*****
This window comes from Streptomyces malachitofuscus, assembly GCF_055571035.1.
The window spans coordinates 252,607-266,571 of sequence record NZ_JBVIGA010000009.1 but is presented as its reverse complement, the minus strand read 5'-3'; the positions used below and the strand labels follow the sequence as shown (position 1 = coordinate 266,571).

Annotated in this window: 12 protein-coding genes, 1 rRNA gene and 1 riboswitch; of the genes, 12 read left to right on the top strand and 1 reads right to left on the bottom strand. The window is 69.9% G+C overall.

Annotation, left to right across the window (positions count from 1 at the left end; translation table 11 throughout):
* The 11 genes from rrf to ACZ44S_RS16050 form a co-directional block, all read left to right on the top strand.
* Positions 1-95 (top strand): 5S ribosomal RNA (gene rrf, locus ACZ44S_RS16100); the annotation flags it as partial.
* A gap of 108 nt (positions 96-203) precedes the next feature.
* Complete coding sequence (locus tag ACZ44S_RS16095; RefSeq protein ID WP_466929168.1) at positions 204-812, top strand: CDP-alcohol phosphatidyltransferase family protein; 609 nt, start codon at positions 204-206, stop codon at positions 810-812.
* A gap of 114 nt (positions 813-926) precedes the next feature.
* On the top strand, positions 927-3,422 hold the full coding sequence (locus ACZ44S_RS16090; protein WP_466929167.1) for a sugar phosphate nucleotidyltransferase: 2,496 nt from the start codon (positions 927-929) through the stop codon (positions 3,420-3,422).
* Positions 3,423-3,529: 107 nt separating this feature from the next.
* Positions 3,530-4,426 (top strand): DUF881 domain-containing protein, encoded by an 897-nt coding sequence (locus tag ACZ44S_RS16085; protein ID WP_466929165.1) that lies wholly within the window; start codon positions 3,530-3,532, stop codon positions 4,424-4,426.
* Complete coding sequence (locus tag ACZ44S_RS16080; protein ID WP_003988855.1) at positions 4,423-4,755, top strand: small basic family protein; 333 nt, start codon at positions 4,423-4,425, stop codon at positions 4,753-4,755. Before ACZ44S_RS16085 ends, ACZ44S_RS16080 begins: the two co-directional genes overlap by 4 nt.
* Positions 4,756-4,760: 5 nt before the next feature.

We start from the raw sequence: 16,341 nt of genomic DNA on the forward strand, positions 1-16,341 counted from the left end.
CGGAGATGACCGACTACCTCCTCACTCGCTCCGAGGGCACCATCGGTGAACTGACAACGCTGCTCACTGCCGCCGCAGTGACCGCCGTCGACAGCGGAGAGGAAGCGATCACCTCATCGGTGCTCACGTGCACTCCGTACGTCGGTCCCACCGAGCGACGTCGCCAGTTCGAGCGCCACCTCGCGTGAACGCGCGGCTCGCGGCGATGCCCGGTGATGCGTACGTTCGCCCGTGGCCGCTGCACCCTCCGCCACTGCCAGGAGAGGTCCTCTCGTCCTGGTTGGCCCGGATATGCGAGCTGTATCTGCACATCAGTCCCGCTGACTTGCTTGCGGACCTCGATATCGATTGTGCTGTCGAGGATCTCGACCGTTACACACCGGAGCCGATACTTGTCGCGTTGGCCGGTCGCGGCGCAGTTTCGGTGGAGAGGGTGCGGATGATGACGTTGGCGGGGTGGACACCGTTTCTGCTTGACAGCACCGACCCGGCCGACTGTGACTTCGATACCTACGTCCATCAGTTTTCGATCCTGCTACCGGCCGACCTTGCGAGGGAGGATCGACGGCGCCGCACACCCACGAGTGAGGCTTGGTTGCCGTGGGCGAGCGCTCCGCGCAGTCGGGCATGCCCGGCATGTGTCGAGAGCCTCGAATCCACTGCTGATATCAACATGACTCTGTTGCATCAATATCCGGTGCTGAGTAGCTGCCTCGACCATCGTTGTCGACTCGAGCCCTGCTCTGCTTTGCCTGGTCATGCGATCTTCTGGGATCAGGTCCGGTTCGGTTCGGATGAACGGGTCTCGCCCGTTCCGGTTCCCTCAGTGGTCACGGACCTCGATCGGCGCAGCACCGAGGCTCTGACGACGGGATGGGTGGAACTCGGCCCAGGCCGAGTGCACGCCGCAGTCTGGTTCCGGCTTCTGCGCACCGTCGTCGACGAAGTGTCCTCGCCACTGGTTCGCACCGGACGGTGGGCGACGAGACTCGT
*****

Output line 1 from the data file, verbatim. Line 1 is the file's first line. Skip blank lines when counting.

This window comes from Streptomyces malachitofuscus, assembly GCF_055571035.1.